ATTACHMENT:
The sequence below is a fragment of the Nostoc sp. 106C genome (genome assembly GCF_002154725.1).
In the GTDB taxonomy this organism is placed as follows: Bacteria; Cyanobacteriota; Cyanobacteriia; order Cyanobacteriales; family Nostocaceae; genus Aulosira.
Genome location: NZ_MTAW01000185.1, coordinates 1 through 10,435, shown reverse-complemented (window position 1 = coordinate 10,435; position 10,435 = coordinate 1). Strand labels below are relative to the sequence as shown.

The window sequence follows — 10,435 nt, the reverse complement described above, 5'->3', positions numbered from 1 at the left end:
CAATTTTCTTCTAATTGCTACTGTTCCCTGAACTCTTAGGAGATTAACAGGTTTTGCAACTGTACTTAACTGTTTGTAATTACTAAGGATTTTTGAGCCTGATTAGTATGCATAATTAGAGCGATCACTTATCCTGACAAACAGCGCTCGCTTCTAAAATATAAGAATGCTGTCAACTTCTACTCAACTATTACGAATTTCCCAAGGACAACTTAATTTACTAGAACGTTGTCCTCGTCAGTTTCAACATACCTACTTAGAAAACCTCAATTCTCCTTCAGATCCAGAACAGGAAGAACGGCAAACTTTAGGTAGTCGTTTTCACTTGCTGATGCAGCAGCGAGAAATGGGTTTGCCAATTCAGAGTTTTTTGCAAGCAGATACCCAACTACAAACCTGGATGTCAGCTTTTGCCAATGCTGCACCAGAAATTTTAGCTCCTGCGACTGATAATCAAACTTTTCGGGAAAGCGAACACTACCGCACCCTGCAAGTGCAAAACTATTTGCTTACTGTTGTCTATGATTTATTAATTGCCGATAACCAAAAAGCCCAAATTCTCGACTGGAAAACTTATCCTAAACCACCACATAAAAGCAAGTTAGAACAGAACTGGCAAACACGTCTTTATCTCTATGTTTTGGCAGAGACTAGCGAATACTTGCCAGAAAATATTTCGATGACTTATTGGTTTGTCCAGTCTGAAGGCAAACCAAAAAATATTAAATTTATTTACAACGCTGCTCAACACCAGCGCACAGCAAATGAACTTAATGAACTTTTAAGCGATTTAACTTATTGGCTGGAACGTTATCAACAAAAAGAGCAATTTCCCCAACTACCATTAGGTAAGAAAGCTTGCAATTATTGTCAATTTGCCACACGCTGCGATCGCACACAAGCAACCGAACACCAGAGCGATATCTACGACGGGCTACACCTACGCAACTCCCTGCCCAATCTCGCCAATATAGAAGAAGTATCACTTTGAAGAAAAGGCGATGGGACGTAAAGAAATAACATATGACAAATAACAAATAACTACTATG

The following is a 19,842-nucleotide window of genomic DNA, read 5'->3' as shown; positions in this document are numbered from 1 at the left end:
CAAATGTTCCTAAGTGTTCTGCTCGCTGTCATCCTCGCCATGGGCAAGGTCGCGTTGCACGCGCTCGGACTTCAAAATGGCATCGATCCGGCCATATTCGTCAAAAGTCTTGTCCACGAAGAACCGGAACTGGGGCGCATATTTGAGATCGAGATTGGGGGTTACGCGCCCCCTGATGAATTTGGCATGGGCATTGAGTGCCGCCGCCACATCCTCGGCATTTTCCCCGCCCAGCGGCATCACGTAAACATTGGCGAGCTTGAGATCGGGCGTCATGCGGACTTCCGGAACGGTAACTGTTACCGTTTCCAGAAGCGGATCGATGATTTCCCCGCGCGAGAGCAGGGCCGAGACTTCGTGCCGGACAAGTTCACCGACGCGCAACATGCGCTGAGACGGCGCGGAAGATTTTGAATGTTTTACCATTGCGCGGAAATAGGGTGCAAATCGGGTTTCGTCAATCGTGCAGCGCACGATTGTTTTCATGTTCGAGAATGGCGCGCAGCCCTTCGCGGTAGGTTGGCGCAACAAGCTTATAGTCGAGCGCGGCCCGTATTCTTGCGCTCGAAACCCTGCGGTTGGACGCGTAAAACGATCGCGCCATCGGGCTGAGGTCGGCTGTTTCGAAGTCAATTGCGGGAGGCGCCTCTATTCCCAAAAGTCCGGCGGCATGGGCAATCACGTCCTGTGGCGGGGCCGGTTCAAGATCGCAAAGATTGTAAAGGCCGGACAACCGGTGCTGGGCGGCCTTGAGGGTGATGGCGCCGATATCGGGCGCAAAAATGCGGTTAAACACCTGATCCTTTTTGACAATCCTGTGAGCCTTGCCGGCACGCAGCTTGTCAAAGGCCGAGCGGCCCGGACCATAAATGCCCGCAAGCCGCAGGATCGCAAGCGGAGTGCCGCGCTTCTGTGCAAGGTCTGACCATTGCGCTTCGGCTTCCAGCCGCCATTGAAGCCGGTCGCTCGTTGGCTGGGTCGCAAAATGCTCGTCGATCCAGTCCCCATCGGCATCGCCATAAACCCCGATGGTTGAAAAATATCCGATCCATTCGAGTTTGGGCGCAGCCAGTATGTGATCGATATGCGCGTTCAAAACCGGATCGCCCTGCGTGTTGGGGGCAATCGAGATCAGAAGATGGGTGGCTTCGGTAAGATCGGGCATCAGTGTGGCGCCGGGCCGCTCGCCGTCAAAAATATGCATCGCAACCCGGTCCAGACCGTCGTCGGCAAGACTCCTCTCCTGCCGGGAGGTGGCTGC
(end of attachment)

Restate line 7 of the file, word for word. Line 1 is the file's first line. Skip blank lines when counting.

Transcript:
CAAATGTTCCTAAGTGTTCTGCTCGCTGTCATCCTCGCCATGGGCAAGGTCGCGTTGCACGCGCTCGGACTTCAAAATGGCATCGATCCGGCCATATTCGTCAAAAGTCTTGTCCACGAAGAACCGGAACTGGGGCGCATATTTGAGATCGAGATTGGGGGTTACGCGCCCCCTGATGAATTTGGCATGGGCATTGAGTGCCGCCGCCACATCCTCGGCATTTTCCCCGCCCAGCGGCATCACGTAAACATTGGCGAGCTTGAGATCGGGCGTCATGCGGACTTCCGGAACGGTAACTGTTACCGTTTCCAGAAGCGGATCGATGATTTCCCCGCGCGAGAGCAGGGCCGAGACTTCGTGCCGGACAAGTTCACCGACGCGCAACATGCGCTGAGACGGCGCGGAAGATTTTGAATGTTTTACCATTGCGCGGAAATAGGGTGCAAATCGGGTTTCGTCAATCGTGCAGCGCACGATTGTTTTCATGTTCGAGAATGGCGCGCAGCCCTTCGCGGTAGGTTGGCGCAACAAGCTTATAGTCGAGCGCGGCCCGTATTCTTGCGCTCGAAACCCTGCGGTTGGACGCGTAAAACGATCGCGCCATCGGGCTGAGGTCGGCTGTTTCGAAGTCAATTGCGGGAGGCGCCTCTATTCCCAAAAGTCCGGCGGCATGGGCAATCACGTCCTGTGGCGGGGCCGGTTCAAGATCGCAAAGATTGTAAAGGCCGGACAACCGGTGCTGGGCGGCCTTGAGGGTGATGGCGCCGATATCGGGCGCAAAAATGCGGTTAAACACCTGATCCTTTTTGACAATCCTGTGAGCCTTGCCGGCACGCAGCTTGTCAAAGGCCGAGCGGCCCGGACCATAAATGCCCGCAAGCCGCAGGATCGCAAGCGGAGTGCCGCGCTTCTGTGCAAGGTCTGACCATTGCGCTTCGGCTTCCAGCCGCCATTGAAGCCGGTCGCTCGTTGGCTGGGTCGCAAAATGCTCGTCGATCCAGTCCCCATCGGCATCGCCATAAACCCCGATGGTTGAAAAATATCCGATCCATTCGAGTTTGGGCGCAGCCAGTATGTGATCGATATGCGCGTTCAAAACCGGATCGCCCTGCGTGTTGGGGGCAATCGAGATCAGAAGATGGGTGGCTTCGGTAAGATCGGGCATCAGTGTGGCGCCGGGCCGCTCGCCGTCAAAAATATGCATCGCAACCCGGTCCAGACCGTCGTCGGCAAGACTCCTCTCCTGCCGGGAGGTGGCTGC